The Soviet Communist Party (CPSU) collapsed because it played only a social brokerage role, but was not representative, while the CPC is expanding because it plays both roles effectively.
The goal set by Xi Jinping is to create a “moderately prosperous society”.
It is the evolution of Xi Jinping’s theory of the “Four Comprehensives” announced in early 2015.
The Four-pronged Comprehensive Strategy is based on the following Four Comprehensives: “comprehensively build a moderately prosperous society”; “comprehensively deepen reform”; “comprehensively govern the nation according to law” and “comprehensively strictly govern the Party”.
It is worth recalling that moderate prosperity is a fully Confucian concept. Said moderation is that of the equilibrium of man’s faculties and of the relationship between mind and desire. It is not an anti-Epicurean “moderation” in the Western sense.
Hence the primary factor is prosperity.
According to the usually reliable Chinese official statistics, over the past thirty years 700 million Chinese have come out of poverty.
Currently this happens mainly in rural areas, after Deng Xiaoping’s dismantling of rural communes – indeed, the First Modernization was the agricultural one.
Chinese farmers, however, account for 56-68% of the total population or for 12-14% of the world’s population.
Nevertheless Deng’s modernization of rural areas did not fully work and, in the early 1990s, the Chinese rural society was still stratified, impoverished and characterized by low productivity, while the cities grew disproportionately and weighed ever more on rural resources.
Cities and rural areas, the two terms of Mao Zedong’s theory both within Communist China and in foreign policy – the two extreme of the Third International’s eternal dilemma, from the 1932-33 rural crises in Ukraine until Stalin’s famine of 1950.
Hence Xi Jinping, who knows that the crisis of the Chinese rural world has certainly not disappeared with the semi-privatization of land and prices, has sent 770,000 officials and Party leaders to Chinese rural areas to eradicate poverty and hence stabilize said areas even politically and socially.
This avoids the excess of rural population reforming a kind of Lumpenproletariat in the urban suburbs.
With terrible effects on China’s political and social stability.
A society with excessive income differences is never “harmonious” – just to use a Confucian concept that has now become typical of the CPC.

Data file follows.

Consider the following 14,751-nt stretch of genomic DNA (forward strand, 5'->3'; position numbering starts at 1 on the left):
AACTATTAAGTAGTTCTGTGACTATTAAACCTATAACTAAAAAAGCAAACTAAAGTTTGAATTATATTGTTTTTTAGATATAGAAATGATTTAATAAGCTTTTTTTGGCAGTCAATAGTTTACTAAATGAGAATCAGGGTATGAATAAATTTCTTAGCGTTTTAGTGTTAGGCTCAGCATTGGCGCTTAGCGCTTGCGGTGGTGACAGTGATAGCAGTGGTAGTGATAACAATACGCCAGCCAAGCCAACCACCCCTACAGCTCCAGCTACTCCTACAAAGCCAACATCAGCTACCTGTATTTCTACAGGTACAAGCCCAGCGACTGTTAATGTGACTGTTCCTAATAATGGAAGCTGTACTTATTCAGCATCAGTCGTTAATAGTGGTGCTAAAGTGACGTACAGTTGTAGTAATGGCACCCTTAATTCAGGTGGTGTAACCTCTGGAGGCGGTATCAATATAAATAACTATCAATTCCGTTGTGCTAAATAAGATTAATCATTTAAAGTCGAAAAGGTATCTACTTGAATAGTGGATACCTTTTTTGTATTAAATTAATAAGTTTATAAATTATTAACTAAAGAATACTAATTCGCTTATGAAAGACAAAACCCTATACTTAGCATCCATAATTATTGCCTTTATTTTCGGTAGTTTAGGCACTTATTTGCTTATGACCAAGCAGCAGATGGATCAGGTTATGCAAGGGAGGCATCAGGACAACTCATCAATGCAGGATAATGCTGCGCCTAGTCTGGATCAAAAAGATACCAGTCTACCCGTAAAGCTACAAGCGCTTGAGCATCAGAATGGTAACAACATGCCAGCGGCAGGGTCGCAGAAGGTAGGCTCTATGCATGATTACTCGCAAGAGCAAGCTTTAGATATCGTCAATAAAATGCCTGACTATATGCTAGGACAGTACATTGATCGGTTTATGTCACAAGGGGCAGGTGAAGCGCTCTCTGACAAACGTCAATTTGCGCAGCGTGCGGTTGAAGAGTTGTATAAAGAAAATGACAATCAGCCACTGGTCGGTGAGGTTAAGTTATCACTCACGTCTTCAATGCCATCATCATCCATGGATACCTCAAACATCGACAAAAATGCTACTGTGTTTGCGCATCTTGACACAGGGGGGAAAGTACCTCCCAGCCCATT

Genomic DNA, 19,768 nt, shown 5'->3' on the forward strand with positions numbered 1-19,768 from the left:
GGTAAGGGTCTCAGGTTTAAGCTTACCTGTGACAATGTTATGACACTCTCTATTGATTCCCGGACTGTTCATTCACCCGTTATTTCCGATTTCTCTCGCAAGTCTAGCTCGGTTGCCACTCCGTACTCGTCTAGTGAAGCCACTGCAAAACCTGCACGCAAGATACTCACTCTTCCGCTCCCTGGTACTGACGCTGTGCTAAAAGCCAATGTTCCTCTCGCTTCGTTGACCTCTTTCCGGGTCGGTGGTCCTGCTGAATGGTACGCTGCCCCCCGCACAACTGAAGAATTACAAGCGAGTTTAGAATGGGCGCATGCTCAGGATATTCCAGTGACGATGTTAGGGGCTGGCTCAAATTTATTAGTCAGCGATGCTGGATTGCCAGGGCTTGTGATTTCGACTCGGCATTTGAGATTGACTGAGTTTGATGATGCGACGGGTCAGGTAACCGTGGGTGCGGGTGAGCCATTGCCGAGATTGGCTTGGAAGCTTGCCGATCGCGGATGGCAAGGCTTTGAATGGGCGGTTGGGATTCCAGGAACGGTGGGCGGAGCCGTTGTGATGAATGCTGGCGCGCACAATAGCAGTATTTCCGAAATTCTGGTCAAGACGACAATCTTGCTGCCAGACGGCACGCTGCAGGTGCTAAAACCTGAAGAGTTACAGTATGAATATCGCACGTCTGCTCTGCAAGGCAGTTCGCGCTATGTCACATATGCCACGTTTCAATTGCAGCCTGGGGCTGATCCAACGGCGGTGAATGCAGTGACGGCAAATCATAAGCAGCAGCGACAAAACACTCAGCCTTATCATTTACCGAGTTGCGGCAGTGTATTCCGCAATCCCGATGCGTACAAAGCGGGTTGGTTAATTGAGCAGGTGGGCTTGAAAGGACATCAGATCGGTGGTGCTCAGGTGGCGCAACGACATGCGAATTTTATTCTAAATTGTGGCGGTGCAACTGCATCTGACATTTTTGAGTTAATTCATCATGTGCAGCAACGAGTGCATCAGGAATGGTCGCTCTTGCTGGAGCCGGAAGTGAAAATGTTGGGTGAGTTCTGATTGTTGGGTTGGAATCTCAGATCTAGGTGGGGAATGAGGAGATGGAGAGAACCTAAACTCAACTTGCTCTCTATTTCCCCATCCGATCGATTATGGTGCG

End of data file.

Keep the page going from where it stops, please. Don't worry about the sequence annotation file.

And the operation has worked – at least for the time being.
In fact, from 2013 to 2016, other 56 million people living in rural areas came out of poverty – and the process to which Xi Jinping attaches particular importance is going on.
With a view to having a CPC functioning as a backbone of the State and, at the same time, of civil society, corruption must be eradicated – as we have seen since Xi Jinping has been in power.
Approximately one million Party officials punished, in various ways, for corruption until 2016 and as many as 210,000 already punished in 2017 alone.
Currently Xi Jinping is the ultimate arbiter of the Party and its members’ careers – perhaps even Mao Zedong never had such power.
However, instead of destroying all his competitors, Xi Jinping is creating a new blood of young executives, all coming from the CPC, who will quickly replace the old satraps of bureaucracy.
Besides repressing corruption however, the mechanism of political scrutiny needs to be renewed and strengthened, as the CPC is doing.
Created when the CPC was founded, the Central Commission for Discipline Inspection (CCDI) has always had very strong power, but it was abolished in 1969 following the Party’s well-known internal struggles.
It was revived in 1977 and – as happened since 1949 – it has been included in the Party Constitution.
Even before Xi Jinping’s rise to power, from 1982 to 1986 the Central Commission for Discipline Inspection expelled 25,000 Party members and imposed a series of disciplinary sanctions on other 67,000 CPC members.
A structure that has never reduced its specific powers and is the arbiter of the main careers inside the Party and the State.
In Xi Jinping’s mind the fight against corruption – which, with his leadership, has reached unimaginable levels and has hit high-ranking executives, such as Bo Xilai and Ling Jihua – the cleansing inside the Party combines with the refoundation of the Party’s working style and the strengthening of internal discipline.